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Four essays on subsidiary evolution: Exploring the antecedents, contexts and outcomes of mandate loss
Mälardalen University, School of Business, Society and Engineering.ORCID iD: 0000-0002-0900-4054
2017 (English)Doctoral thesis, comprehensive summary (Other academic)
Abstract [en]

The emergence of enhancement or depletion of subsidiary charters is driven by two different types of organizational units and the environment. (1) The parent is ultimately responsible for the establishment of subsidiaries and will greatly impact its evolution by involvement. (2) Evolution is also largely contingent on the subsidiary’s choice. (3) The environment is critical in the evolutionary process as changes in the environment will influence the parent and subsidiary in their choices (Birkinshaw, 1996; Birkinshaw and Hood, 1998; Cantwell and Mudambi, 2005). The thesis sets out to investigate the drivers and effects of mandating on subsidiary evolution within the MNE. The departure in this thesis from the literature is its specific focus on how mandates are lost in complex networked Multinational Enterprise’s (MNE) and the effect this has on subsidiary resources and relationship development.

This thesis bases its empirical analysis on data collected from two qualitative rounds of interviews collected in two Swedish multinational enterprises, Alfa and Beta, and 36 of their foreign subsidiaries based in Europe, China, India and N. America. This yielded 112 interviews, the first round of interviews investigates the headquarters drivers of mandating and the network characteristics of mandated subsidiaries. It became apparent during this first round that mandates were lost by subsidiaries quite often and that they continued operating. These counterfactuals informed the second round of interviews, here the focus zooms in on the consequences of the loss of R&D mandates on subsidiary evolution. Specifically, the thesis examines the resource and relationship characteristics of the focal subsidiaries and the impact of mandate loss.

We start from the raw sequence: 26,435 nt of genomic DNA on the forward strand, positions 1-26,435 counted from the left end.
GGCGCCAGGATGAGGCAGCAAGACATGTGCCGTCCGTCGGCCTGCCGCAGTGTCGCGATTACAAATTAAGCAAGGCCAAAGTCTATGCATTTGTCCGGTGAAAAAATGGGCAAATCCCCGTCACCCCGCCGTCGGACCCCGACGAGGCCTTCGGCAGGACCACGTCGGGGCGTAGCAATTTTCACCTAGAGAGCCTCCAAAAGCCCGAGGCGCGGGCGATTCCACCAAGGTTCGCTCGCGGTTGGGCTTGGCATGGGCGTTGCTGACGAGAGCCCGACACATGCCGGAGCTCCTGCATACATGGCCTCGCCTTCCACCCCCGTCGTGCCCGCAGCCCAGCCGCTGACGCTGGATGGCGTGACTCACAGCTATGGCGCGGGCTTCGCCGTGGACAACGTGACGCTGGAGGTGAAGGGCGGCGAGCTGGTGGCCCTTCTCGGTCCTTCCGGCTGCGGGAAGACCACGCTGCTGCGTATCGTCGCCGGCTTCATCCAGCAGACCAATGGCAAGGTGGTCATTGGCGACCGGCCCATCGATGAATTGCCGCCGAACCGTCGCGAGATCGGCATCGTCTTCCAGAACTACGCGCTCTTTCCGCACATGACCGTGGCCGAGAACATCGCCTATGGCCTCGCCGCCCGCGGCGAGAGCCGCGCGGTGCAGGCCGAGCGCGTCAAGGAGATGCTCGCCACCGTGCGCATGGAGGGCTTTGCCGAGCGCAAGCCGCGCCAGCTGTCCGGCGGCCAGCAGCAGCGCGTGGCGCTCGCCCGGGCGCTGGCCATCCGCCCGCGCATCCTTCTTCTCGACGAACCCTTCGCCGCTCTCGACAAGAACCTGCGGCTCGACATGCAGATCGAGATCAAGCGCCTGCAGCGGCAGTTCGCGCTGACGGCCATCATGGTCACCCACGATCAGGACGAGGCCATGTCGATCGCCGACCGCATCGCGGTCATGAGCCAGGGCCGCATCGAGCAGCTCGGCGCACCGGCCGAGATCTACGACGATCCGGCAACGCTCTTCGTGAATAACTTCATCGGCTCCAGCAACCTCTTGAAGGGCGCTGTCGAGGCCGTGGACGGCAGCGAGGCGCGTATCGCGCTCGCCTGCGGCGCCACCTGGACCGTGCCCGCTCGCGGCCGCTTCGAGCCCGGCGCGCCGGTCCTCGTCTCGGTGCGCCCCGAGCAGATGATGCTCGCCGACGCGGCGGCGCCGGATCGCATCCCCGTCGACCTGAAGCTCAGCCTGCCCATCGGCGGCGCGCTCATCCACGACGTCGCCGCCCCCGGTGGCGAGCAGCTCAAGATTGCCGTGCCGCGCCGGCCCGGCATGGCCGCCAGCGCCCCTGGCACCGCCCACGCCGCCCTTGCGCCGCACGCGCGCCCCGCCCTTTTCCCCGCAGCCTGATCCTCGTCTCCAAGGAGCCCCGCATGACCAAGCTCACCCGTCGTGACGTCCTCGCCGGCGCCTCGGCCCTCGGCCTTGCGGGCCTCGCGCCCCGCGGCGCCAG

The study builds on four essays that taken together suggests if the MNE relocates mandates with the purpose of accessing resources, efficiency seeking, or as a response to endogenous and/or exogenous pressures, the process of mandating presents subsidiaries, that are not wound-down, spun-off or closed, with the opportunity and space to evolve its charter. This has far-reaching possible consequences for both the subsidiary and the MNE not least in resource and relationship combinations and orchestration and managing capabilities. Secondly, the thesis calls into question the importance of mandates and that researchers should pay more attention to the formal and informal tenets of mandates i.e. the combinations of mandate relationships and resources. The mandate is a well established indicator of the subsidiaries formal activities and responsibilities, however, it is not indicative of the informal behavior of a subsidiary which in this thesis is shown to be important in equal parts for the subsidiary’s evolution.

Place, publisher, year, edition, pages
Västerås: Mälardalen University Press , 2017.
Series
Mälardalen University Press Dissertations, ISSN 1651-4238 ; 239
National Category
Economics and Business
Research subject
Industrial Economics and Organisations
Identifiers
URN: urn:nbn:se:mdh:diva-36606ISBN: 978-91-7485-349-0 (print)OAI: oai:DiVA.org:mdh-36606DiVA: diva2:1146291
Public defence
2017-11-15, Omega, Västerås, 13:00 (English)
Opponent
Supervisors
Available from: 2017-10-02 Created: 2017-10-02 Last updated: 2017-10-12Bibliographically approved

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The full text will be freely available from 2017-10-25 02:21
Available from 2017-10-25 02:21

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Citation style
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